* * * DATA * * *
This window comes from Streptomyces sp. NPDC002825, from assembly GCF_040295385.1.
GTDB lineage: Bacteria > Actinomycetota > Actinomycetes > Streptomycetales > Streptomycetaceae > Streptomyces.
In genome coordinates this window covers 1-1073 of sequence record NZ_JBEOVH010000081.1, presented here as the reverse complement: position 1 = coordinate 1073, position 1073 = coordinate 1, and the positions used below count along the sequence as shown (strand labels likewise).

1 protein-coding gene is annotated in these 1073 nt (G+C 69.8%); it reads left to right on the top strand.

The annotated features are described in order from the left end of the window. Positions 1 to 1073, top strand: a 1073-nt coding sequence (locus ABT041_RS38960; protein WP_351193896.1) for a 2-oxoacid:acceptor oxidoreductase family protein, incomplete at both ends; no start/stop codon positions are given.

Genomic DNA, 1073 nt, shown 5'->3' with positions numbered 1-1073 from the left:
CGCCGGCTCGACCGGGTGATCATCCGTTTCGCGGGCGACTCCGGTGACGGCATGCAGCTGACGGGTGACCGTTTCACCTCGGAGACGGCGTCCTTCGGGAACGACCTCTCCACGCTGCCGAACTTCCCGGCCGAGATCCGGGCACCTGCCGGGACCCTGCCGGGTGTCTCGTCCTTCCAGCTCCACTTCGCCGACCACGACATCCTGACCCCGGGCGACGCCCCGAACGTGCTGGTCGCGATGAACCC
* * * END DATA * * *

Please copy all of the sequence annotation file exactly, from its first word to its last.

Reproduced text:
This window comes from Streptomyces sp. NPDC002825, from assembly GCF_040295385.1.
GTDB lineage: Bacteria > Actinomycetota > Actinomycetes > Streptomycetales > Streptomycetaceae > Streptomyces.
In genome coordinates this window covers 1-1073 of sequence record NZ_JBEOVH010000081.1, presented here as the reverse complement: position 1 = coordinate 1073, position 1073 = coordinate 1, and the positions used below count along the sequence as shown (strand labels likewise).

1 protein-coding gene is annotated in these 1073 nt (G+C 69.8%); it reads left to right on the top strand.

The annotated features are described in order from the left end of the window. Positions 1 to 1073, top strand: a 1073-nt coding sequence (locus ABT041_RS38960; protein WP_351193896.1) for a 2-oxoacid:acceptor oxidoreductase family protein, incomplete at both ends; no start/stop codon positions are given.

Genomic DNA, 1073 nt, shown 5'->3' with positions numbered 1-1073 from the left:
CGCCGGCTCGACCGGGTGATCATCCGTTTCGCGGGCGACTCCGGTGACGGCATGCAGCTGACGGGTGACCGTTTCACCTCGGAGACGGCGTCCTTCGGGAACGACCTCTCCACGCTGCCGAACTTCCCGGCCGAGATCCGGGCACCTGCCGGGACCCTGCCGGGTGTCTCGTCCTTCCAGCTCCACTTCGCCGACCACGACATCCTGACCCCGGGCGACGCCCCGAACGTGCTGGTCGCGATGAACCC